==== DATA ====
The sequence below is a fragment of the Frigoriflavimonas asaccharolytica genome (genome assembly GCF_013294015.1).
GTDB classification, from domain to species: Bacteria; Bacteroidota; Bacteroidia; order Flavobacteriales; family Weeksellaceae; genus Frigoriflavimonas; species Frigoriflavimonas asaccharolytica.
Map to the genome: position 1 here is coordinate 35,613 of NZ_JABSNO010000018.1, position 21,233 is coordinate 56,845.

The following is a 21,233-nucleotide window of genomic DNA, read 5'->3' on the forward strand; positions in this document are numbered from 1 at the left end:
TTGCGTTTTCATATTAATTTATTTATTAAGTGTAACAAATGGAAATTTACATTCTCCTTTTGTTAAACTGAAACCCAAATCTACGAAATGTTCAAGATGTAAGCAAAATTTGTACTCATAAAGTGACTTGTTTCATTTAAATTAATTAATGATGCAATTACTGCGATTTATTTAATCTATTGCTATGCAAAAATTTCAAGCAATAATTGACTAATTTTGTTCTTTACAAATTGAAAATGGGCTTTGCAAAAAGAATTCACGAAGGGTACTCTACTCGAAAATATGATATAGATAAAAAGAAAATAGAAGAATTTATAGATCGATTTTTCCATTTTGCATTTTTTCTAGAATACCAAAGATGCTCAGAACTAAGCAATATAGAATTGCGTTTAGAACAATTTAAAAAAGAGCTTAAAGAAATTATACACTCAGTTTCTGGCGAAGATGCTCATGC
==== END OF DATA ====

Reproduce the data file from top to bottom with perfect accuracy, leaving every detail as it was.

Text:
The sequence below is a fragment of the Frigoriflavimonas asaccharolytica genome (genome assembly GCF_013294015.1).
GTDB classification, from domain to species: Bacteria; Bacteroidota; Bacteroidia; order Flavobacteriales; family Weeksellaceae; genus Frigoriflavimonas; species Frigoriflavimonas asaccharolytica.
Map to the genome: position 1 here is coordinate 35,613 of NZ_JABSNO010000018.1, position 21,233 is coordinate 56,845.

The following is a 21,233-nucleotide window of genomic DNA, read 5'->3' on the forward strand; positions in this document are numbered from 1 at the left end:
TTGCGTTTTCATATTAATTTATTTATTAAGTGTAACAAATGGAAATTTACATTCTCCTTTTGTTAAACTGAAACCCAAATCTACGAAATGTTCAAGATGTAAGCAAAATTTGTACTCATAAAGTGACTTGTTTCATTTAAATTAATTAATGATGCAATTACTGCGATTTATTTAATCTATTGCTATGCAAAAATTTCAAGCAATAATTGACTAATTTTGTTCTTTACAAATTGAAAATGGGCTTTGCAAAAAGAATTCACGAAGGGTACTCTACTCGAAAATATGATATAGATAAAAAGAAAATAGAAGAATTTATAGATCGATTTTTCCATTTTGCATTTTTTCTAGAATACCAAAGATGCTCAGAACTAAGCAATATAGAATTGCGTTTAGAACAATTTAAAAAAGAGCTTAAAGAAATTATACACTCAGTTTCTGGCGAAGATGCTCATGC